Many of our clients are asked to personally guarantee a lease for their business location. This is not an unreasonable request, especially when the client is a first time tenant and has no rental history. From the landlord’s perspective, the goal is to protect the landlord in the event the business fails to pay, goes bankrupt, or closes its doors, by then being able to have an individual pay the amounts owed by the tenant.
When we negotiate for our tenant clients, we try to eliminate any personal guarantee. If the personal guarantee is a non-negotiable point for the landlord, we try to limit the personal guarantee as much as possible. For example, we often ask the landlord to agree that any personal guarantee will only be in effect for the initial term of the lease and would not continue to be in effect during any renewal term. Sometimes, landlords will demand that the business owner’s spouse also personally guarantee the lease. It is always our preference to not have a spouse personally guarantee any obligation of a business, the lease included.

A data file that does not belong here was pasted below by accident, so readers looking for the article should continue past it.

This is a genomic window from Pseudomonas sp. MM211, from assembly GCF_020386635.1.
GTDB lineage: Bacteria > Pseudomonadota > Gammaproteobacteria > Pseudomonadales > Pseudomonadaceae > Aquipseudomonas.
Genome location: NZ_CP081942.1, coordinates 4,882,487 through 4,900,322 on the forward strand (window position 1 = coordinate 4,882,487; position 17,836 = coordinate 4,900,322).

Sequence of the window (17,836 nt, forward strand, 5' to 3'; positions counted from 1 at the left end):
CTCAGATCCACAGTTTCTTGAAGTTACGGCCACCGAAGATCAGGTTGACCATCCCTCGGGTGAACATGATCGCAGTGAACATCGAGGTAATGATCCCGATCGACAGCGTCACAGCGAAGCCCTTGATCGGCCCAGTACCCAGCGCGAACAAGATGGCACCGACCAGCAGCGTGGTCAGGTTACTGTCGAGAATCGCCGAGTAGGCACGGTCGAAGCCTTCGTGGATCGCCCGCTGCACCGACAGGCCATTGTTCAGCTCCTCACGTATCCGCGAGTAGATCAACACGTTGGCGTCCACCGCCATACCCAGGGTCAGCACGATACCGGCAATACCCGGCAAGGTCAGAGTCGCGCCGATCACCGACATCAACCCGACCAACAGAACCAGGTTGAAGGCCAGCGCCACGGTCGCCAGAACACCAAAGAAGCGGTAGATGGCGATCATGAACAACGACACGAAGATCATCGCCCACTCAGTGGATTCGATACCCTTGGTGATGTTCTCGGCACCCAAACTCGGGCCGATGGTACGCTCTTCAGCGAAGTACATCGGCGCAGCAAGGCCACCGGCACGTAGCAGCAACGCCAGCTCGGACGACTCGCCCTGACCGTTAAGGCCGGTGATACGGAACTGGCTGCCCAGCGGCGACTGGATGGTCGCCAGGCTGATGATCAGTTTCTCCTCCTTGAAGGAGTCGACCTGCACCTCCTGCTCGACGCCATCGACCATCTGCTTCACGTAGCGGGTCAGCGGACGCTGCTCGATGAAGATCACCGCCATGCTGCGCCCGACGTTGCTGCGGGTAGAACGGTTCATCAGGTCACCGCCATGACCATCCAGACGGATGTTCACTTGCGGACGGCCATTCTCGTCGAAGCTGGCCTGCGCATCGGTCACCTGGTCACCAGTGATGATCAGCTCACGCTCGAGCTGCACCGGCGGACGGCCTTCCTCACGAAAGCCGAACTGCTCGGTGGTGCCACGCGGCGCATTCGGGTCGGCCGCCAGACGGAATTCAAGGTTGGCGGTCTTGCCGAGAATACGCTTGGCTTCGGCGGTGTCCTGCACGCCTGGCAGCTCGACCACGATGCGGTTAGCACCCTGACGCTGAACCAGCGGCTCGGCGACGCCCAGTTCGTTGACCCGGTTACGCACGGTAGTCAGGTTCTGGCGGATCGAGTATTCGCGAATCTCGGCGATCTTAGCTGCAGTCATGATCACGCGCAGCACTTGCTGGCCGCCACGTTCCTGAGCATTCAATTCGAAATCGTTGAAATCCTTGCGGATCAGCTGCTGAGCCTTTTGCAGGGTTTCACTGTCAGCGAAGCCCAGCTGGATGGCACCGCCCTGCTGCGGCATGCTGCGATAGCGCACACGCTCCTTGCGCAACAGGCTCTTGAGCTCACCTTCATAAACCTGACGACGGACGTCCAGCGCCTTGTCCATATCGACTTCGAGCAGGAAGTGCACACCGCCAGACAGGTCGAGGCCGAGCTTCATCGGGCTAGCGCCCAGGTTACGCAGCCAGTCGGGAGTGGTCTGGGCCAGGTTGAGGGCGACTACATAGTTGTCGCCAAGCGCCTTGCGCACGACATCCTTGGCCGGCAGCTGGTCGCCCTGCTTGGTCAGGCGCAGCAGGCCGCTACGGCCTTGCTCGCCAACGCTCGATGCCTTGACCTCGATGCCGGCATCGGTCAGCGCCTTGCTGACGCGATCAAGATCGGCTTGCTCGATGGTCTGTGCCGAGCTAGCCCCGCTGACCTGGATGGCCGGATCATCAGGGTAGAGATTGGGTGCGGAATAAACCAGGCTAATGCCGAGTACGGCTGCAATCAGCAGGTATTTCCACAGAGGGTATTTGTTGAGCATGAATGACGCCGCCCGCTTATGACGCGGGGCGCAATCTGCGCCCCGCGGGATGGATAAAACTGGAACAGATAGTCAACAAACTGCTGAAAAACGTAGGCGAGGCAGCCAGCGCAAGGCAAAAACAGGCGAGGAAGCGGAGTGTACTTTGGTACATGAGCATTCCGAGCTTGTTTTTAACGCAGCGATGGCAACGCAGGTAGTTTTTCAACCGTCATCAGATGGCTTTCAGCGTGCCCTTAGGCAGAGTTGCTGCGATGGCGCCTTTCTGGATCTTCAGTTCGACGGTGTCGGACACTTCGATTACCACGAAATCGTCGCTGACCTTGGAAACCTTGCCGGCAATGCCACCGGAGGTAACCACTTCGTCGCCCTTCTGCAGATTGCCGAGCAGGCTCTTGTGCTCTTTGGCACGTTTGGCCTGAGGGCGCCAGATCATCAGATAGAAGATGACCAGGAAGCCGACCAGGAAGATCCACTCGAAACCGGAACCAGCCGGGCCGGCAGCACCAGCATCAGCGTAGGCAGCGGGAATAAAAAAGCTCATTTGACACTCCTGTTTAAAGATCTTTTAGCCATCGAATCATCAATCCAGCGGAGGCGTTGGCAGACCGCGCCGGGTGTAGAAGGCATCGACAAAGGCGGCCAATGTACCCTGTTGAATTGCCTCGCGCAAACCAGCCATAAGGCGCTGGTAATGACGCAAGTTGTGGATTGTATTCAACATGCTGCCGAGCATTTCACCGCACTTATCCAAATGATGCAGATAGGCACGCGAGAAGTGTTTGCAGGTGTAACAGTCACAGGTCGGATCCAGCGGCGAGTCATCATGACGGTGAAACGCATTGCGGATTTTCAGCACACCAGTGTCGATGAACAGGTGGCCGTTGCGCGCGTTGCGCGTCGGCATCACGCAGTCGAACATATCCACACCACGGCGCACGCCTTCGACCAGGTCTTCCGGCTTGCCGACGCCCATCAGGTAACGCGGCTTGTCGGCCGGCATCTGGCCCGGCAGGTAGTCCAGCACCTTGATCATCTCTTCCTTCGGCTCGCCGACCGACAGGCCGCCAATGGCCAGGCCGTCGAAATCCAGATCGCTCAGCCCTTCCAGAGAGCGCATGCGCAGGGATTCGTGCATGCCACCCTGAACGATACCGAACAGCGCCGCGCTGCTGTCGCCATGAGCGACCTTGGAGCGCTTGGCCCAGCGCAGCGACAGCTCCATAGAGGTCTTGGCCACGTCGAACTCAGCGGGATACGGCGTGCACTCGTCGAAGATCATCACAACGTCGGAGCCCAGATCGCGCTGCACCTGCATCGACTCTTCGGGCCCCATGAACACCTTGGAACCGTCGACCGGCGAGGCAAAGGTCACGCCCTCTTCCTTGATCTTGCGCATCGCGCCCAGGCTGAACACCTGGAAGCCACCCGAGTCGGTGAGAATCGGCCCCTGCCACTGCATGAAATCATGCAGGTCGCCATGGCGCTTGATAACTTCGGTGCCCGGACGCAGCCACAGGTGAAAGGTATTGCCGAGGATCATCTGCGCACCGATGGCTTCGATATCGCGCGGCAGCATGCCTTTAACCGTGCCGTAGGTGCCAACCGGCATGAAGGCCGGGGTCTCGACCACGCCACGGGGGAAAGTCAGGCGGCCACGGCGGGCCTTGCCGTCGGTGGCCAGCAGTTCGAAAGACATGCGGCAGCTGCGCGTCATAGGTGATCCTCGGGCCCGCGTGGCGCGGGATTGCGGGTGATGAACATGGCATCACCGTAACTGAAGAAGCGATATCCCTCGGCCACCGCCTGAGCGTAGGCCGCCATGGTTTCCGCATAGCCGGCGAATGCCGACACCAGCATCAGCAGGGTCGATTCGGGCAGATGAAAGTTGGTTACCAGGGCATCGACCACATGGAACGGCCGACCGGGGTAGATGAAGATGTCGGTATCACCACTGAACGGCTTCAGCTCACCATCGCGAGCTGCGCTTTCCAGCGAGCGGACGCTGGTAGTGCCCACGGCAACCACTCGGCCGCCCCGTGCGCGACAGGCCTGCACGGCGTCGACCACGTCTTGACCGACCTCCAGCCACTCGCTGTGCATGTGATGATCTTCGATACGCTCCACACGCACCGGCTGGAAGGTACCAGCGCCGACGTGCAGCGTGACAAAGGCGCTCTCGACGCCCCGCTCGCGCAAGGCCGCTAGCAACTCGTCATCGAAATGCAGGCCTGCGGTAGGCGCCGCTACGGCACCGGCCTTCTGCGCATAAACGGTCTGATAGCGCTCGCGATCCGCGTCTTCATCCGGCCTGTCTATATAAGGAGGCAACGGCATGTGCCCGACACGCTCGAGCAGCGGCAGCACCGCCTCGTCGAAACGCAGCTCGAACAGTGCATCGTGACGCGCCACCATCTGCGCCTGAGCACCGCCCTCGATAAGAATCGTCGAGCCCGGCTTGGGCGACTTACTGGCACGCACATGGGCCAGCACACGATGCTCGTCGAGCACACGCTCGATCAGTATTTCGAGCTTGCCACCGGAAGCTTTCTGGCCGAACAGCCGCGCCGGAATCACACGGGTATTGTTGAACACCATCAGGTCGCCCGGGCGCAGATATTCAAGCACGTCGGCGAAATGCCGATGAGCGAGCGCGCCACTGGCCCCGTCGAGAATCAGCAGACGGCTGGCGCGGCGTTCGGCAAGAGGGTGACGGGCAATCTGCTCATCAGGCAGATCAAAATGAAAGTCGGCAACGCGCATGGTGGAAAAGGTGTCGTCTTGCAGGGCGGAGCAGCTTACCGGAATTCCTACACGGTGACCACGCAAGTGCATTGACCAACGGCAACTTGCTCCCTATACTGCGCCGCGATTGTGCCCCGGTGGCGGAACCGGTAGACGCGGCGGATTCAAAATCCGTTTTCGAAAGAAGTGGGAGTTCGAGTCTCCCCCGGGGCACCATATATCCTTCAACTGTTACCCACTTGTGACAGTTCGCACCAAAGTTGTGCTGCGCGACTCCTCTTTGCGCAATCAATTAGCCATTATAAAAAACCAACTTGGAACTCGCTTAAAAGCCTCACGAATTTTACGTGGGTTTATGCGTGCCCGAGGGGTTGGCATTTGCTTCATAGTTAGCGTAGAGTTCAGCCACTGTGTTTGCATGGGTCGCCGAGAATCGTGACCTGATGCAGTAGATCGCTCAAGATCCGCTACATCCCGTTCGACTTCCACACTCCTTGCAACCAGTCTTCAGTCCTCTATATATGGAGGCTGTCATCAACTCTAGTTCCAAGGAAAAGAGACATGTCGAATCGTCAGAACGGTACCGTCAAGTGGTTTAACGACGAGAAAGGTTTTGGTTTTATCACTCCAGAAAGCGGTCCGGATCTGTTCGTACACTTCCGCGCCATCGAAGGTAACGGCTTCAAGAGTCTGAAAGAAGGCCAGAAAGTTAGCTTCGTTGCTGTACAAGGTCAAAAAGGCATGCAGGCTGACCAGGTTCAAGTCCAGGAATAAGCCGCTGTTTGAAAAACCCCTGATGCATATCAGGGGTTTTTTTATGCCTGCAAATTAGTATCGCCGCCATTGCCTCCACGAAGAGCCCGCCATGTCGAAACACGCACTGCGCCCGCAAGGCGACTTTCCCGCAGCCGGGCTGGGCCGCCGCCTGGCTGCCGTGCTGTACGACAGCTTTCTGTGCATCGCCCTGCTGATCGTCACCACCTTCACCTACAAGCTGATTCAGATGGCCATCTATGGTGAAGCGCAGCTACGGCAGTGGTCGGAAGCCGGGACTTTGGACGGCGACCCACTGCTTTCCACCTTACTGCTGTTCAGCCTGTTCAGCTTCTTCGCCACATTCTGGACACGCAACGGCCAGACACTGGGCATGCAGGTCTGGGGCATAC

When renewing a lease that has been personally guaranteed, the tenant should request that the landlord relieve the guarantor of her/his obligations. So long as the tenant has fully complied with the lease, it is not an unreasonable request to have the landlord release the guarantor for any renewal term.
If you have questions about a current lease, new lease, or a lease renewal, contact the attorneys at Thomas Law Group to discuss what should or should not be included in your documents.